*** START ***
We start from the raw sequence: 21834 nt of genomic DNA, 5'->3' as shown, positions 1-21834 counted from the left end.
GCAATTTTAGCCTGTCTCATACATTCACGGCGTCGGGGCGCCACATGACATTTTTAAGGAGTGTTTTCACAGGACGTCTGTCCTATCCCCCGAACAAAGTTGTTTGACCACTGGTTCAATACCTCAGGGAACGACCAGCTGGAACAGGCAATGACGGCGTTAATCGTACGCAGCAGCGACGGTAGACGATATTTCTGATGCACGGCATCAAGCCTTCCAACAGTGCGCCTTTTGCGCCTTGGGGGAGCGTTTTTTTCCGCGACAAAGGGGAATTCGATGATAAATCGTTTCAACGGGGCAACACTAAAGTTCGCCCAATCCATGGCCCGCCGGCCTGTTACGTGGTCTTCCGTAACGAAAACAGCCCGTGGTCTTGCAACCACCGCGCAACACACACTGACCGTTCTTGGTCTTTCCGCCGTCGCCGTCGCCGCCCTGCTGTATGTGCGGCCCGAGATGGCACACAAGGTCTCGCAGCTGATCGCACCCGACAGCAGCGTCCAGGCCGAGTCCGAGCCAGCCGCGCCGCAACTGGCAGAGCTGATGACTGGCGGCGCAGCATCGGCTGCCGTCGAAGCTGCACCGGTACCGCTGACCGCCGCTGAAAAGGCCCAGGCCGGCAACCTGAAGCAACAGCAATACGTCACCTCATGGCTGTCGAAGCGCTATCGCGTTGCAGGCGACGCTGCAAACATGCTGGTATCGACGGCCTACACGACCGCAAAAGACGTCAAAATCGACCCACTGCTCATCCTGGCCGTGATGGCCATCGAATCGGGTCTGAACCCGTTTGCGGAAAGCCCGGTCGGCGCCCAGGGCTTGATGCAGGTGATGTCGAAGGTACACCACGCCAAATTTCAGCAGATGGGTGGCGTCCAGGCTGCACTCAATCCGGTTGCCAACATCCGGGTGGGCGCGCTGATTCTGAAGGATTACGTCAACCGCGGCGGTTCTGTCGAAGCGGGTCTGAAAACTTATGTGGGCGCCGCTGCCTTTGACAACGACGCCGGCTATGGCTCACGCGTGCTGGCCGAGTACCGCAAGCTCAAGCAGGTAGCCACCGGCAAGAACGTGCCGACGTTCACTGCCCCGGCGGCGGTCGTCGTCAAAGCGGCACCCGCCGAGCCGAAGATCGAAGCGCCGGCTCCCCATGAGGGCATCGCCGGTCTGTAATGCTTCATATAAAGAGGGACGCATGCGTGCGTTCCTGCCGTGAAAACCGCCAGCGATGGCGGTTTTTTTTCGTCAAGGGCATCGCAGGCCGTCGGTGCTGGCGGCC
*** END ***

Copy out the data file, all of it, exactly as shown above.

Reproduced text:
We start from the raw sequence: 21834 nt of genomic DNA, 5'->3' as shown, positions 1-21834 counted from the left end.
GCAATTTTAGCCTGTCTCATACATTCACGGCGTCGGGGCGCCACATGACATTTTTAAGGAGTGTTTTCACAGGACGTCTGTCCTATCCCCCGAACAAAGTTGTTTGACCACTGGTTCAATACCTCAGGGAACGACCAGCTGGAACAGGCAATGACGGCGTTAATCGTACGCAGCAGCGACGGTAGACGATATTTCTGATGCACGGCATCAAGCCTTCCAACAGTGCGCCTTTTGCGCCTTGGGGGAGCGTTTTTTTCCGCGACAAAGGGGAATTCGATGATAAATCGTTTCAACGGGGCAACACTAAAGTTCGCCCAATCCATGGCCCGCCGGCCTGTTACGTGGTCTTCCGTAACGAAAACAGCCCGTGGTCTTGCAACCACCGCGCAACACACACTGACCGTTCTTGGTCTTTCCGCCGTCGCCGTCGCCGCCCTGCTGTATGTGCGGCCCGAGATGGCACACAAGGTCTCGCAGCTGATCGCACCCGACAGCAGCGTCCAGGCCGAGTCCGAGCCAGCCGCGCCGCAACTGGCAGAGCTGATGACTGGCGGCGCAGCATCGGCTGCCGTCGAAGCTGCACCGGTACCGCTGACCGCCGCTGAAAAGGCCCAGGCCGGCAACCTGAAGCAACAGCAATACGTCACCTCATGGCTGTCGAAGCGCTATCGCGTTGCAGGCGACGCTGCAAACATGCTGGTATCGACGGCCTACACGACCGCAAAAGACGTCAAAATCGACCCACTGCTCATCCTGGCCGTGATGGCCATCGAATCGGGTCTGAACCCGTTTGCGGAAAGCCCGGTCGGCGCCCAGGGCTTGATGCAGGTGATGTCGAAGGTACACCACGCCAAATTTCAGCAGATGGGTGGCGTCCAGGCTGCACTCAATCCGGTTGCCAACATCCGGGTGGGCGCGCTGATTCTGAAGGATTACGTCAACCGCGGCGGTTCTGTCGAAGCGGGTCTGAAAACTTATGTGGGCGCCGCTGCCTTTGACAACGACGCCGGCTATGGCTCACGCGTGCTGGCCGAGTACCGCAAGCTCAAGCAGGTAGCCACCGGCAAGAACGTGCCGACGTTCACTGCCCCGGCGGCGGTCGTCGTCAAAGCGGCACCCGCCGAGCCGAAGATCGAAGCGCCGGCTCCCCATGAGGGCATCGCCGGTCTGTAATGCTTCATATAAAGAGGGACGCATGCGTGCGTTCCTGCCGTGAAAACCGCCAGCGATGGCGGTTTTTTTTCGTCAAGGGCATCGCAGGCCGTCGGTGCTGGCGGCC